Thursday, October 25, 2012

Chinese Plein-Air Scenes

In China, the how-to books on oil painting often feature bold, brushy paintings of everyday scenes. Here's a painting of an ordinary hair styling salon. Sorry, I don't know the name of the artist.

These appear to be painted from life, and they have a refreshing directness and simplicity. Judging from the historical books in the art bookshops, the approach is inspired by Fechin, Repin, Menzel, and Zorn.

By the way, the squatting guy above is working a popcorn cannon. Here's one in action (Thanks, SteveC):
Thanks, Gary Geraths for the scans
Previously on GJ: Chinese Drawing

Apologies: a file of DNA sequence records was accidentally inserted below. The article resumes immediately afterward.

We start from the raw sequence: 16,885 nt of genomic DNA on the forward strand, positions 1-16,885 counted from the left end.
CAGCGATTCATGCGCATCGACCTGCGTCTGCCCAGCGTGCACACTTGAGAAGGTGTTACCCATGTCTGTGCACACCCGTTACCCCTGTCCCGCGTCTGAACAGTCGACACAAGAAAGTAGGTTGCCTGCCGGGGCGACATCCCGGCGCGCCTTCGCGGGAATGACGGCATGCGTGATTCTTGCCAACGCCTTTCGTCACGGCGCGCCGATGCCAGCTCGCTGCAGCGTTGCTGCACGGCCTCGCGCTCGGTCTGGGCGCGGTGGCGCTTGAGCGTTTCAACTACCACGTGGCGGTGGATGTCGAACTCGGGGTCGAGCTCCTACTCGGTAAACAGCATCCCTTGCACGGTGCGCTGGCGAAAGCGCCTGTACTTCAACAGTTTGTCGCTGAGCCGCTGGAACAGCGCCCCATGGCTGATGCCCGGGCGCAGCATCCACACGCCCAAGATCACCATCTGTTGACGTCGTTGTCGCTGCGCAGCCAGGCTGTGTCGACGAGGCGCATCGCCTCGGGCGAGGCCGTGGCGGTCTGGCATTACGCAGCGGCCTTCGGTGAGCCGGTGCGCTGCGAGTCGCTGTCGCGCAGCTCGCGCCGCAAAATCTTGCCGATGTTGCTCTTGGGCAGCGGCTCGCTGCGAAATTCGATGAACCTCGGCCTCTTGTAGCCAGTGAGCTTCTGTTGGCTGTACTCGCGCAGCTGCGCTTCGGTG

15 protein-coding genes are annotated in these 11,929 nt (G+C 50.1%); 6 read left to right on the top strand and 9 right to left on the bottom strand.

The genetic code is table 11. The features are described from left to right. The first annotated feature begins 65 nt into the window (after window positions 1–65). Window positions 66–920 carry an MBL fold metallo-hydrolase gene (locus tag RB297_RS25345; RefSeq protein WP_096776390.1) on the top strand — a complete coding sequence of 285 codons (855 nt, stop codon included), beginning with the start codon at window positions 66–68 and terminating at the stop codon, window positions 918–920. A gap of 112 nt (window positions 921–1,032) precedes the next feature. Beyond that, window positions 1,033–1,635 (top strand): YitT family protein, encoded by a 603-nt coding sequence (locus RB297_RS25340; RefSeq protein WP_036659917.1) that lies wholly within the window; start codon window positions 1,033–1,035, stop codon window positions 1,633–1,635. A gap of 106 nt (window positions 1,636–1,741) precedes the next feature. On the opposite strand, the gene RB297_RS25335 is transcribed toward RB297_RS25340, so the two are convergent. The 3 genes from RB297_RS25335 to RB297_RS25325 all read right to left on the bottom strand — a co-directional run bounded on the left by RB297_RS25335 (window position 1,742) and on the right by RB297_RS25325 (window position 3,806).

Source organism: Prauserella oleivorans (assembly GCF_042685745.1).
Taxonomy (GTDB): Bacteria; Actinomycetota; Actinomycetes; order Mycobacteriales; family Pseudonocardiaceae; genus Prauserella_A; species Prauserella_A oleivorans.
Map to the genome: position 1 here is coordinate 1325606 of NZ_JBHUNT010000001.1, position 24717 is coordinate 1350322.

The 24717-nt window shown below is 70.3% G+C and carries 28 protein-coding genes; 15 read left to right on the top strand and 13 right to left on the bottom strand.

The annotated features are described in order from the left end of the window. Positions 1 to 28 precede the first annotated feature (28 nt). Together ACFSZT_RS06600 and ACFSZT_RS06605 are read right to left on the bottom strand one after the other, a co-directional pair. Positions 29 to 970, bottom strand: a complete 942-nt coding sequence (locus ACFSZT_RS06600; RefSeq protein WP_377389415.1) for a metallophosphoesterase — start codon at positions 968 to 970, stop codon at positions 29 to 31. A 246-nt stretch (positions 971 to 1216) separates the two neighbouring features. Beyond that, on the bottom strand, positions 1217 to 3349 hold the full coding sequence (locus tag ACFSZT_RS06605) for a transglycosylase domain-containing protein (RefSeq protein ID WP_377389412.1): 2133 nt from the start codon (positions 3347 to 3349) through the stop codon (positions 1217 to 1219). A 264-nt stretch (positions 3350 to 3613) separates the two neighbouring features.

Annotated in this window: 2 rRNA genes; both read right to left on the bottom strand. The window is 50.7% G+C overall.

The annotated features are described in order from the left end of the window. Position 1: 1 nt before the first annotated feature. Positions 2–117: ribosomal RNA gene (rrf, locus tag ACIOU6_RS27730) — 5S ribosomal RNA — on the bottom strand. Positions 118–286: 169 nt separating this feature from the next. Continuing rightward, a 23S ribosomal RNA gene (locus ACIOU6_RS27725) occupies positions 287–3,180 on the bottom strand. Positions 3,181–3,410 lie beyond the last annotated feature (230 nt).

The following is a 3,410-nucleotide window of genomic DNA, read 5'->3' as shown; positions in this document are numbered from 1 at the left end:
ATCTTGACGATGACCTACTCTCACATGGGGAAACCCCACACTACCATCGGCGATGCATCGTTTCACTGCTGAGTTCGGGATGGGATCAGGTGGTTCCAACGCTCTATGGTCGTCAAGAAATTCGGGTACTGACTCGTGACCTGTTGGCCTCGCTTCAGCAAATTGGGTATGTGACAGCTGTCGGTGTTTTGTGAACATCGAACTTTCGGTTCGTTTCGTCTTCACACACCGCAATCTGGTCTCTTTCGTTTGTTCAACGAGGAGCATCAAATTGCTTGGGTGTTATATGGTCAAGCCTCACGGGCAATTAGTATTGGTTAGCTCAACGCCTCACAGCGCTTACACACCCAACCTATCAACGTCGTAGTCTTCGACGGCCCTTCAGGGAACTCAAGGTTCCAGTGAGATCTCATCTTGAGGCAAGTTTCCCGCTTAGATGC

stevec said...

If I am not mistaken that 2nd one shows a rice puffing cannon or maybe popcorn cannon. There are interesting videos of these on youtube.

stevec said...

Here's one, for example:

Anonymous said...

Cool popcorn cannon. I had no idea making popcorn could be even more fun than it already is. Imagine that on a Boy Scout camping trip..

Nice plein-air scenes. I especially like the simple brushwork which, considering the strokes are all in the right places and in the right tones, maybe aren't as simple as they appear.

Inspiring work, the Chinese drawings...really good stuff. - mp

J. R. Gallego said...

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sc0tr said...

It's funny that you would post on this today as I'm working on a paper about chinese painting styles throughout the 20th century. Below is a link showing the evolution of propaganda posters from the New Culture Movement in the 20's starting in ink and graphical styles and moving through the socialist realism in the 50's as Wang Yeqiu (1909-1987) embraced Repin and Surikov.

Anyway, just thought you might appreciate the posters.